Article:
The Indian government is reportedly considering its own digital currency, similar to bitcoin.
The central government of India has discussed the proposal with a committee of government officials, according to an unnamed source, reports the Business Standard.
As India’s central bank believes that digital currencies are ‘susceptible to misuse’ the government is looking at a government-issued digital currency.
The report adds:
“Whenever the decision is taken, the cryptocurrency will fall in the domain of the Reserve Bank of India (RBI) and some Acts such as the Currency Act might have to be amended.”
According to sources, the government is considering naming the cryptocurrency ‘Lakshmi.’
The move comes at a time when the country is contemplating a framework for digital currency regulations. While it’s unlikely that a digital currency ban will be issued in the country, under which regulatory body they will fall remains unclear.
Reports suggest that they will come under the ambit of the RBI. However, there have also been suggestions that they should be regulated by the Securities and Exchange Board of India (SEBI).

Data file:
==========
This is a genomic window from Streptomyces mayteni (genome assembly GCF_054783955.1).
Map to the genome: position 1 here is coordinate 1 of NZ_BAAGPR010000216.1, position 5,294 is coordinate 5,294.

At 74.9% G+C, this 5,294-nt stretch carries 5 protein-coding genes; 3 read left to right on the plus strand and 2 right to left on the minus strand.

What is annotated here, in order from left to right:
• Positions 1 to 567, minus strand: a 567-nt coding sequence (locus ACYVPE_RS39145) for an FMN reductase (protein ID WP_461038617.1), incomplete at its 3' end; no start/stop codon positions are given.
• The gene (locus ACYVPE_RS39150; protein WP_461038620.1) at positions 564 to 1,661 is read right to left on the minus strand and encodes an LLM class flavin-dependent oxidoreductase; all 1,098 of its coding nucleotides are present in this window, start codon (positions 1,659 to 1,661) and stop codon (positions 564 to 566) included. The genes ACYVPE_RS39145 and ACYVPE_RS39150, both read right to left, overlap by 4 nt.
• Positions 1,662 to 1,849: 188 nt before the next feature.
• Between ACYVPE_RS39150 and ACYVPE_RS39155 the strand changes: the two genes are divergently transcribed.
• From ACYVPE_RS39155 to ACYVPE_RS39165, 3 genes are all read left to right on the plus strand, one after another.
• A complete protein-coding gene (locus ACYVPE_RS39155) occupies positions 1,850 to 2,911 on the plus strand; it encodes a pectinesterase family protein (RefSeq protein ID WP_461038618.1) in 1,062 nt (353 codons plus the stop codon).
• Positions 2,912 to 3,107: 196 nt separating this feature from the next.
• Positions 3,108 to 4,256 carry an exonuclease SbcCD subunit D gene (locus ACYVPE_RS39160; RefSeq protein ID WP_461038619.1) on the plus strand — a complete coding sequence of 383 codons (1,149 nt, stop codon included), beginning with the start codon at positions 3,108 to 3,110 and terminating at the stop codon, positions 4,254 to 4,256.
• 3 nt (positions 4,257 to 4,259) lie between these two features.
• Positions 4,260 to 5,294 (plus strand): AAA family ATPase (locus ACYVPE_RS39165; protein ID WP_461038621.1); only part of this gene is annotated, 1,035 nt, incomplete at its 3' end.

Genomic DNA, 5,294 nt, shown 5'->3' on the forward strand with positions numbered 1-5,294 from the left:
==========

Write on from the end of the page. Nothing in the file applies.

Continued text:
The unlikeliness of a ban has seen significant adoption of bitcoin in the country. This has been noted by comments made by Arun Jaitley, India’s finance minister. Last month, he admitted that there had been ‘notable growth’ in the bitcoin market in India.
Estonia Can’t Launch its Own Cryptocurrency
News of India’s plans to create its own digital currency comes at a time when Estonia’s plans have been shelved.
Three years ago, Estonia launched its e-residency program, enabling people from all over the world to sign-up. Latest figures show that it currently has over 23,000 e-residents from 138 countries.
Last month, a Medium post by Kaspar Korjus, the managing director at e-residency, suggested that Estonia could become the first country to offer its own crypto token through an ICO.
Dubbed the ‘estcoin’ it could be used to pay for services in the country. It was also envisaged that the coins could be used as a currency around the world too.
However, upon hearing of Estonia’s plans to create its own digital currency, Mario Draghi, the president of the European Central Bank (ECB), was quick to reject the idea.
Speaking at a conference in Frankfurt, Germany, earlier this month, Draghi, said:
“No member state can introduce its own currency; the currency of the eurozone is the euro.”
Furthermore, in light of China’s recent ICO ban, sentiment toward ICOs remains uncertain. As such, any plans for ‘estcoin’ to launch have been put to one side for the time being.